Tuesday, March 30, 2010

We have a broody hen! I am so excited about this I can hardly express it. It is a wonderful amazing thing to care for something its whole life and then see it prepare to care for its own young.

She is a Dark Cornish, one of two in our flock, she is not one of our friendlier or prettier birds but she has a very likable quality. The description of her breed in the Murray McMurray Hatchery catalog (from where we have ordered all of our chicks with great satisfaction) says they are "good setters and mothers" obviously I cannot attest to the latter but with the former I certainly agree. She has only left her small clutch of eggs for short periods once or twice a day, since going broody the end of last week. She seems prepared to fiercely protect her precious eggs, even giving me the chicken equivalent of a snap every time I hint at reaching my hand into her nesting box.

In a life of off and on chicken raising something I have never experienced is the natural incubation and hatching of chicks. When I was a kid we had some disastrous experiences with home incubators and as an adult have only purchased baby chicks. I do know, roughly, the process a mother hen goes through to incubate her own eggs but I suspect there is a lot that I have yet to learn.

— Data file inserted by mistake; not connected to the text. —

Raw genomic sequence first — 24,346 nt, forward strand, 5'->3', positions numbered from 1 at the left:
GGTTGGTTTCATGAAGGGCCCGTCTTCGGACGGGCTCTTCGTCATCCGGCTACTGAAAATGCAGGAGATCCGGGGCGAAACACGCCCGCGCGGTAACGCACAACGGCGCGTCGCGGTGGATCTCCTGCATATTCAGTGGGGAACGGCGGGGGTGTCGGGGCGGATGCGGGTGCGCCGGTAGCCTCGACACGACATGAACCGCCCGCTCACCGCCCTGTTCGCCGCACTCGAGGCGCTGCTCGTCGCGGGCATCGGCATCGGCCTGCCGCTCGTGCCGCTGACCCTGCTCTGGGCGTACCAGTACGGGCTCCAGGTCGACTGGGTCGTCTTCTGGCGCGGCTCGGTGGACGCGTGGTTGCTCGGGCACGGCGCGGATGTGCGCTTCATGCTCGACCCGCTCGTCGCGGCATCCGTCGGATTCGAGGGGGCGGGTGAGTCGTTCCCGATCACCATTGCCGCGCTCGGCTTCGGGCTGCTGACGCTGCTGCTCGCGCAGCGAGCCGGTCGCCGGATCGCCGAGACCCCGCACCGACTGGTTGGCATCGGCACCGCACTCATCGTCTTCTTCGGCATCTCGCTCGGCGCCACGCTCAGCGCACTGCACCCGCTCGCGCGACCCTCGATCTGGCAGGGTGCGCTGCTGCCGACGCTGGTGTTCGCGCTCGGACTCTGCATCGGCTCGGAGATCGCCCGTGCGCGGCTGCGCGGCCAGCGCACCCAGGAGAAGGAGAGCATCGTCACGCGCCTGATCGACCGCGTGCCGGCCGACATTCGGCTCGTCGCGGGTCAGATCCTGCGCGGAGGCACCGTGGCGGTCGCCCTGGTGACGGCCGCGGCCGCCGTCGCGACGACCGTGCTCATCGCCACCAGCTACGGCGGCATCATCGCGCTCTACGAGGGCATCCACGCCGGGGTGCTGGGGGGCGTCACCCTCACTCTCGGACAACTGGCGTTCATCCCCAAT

1. How exciting! Keep us updated on the process! We recently had some baby shrimp and a baby fish born by surprise in one of our tanks! It was really exciting.

  2. Oh, how well I remember those disasters. The natural way is obviously the best way -- we just always had hens that had had all the broodiness bred right out of them. How silly! I am very excited about your future hatchlings!

  3. We are about to start our own backyard coop. We don't have the means to raise chicks, so would like advice on finding grown laying hens to purchase. Any thoughts?

  4. Jerry, I am so sorry for my late response.
    If you have any friends or neighbors with chickens I would check with them first. They may be willing to share or sell some of their flock and you would have the advantage of knowing where your pullets were coming from.
    As a second choice I would ask your local feed store or check the buletin board there. Also, you County Extension Office might be able to provide you with information on chicken farms in your area.
    Good luck, thanks for reading, and sorry again for my delay in responding!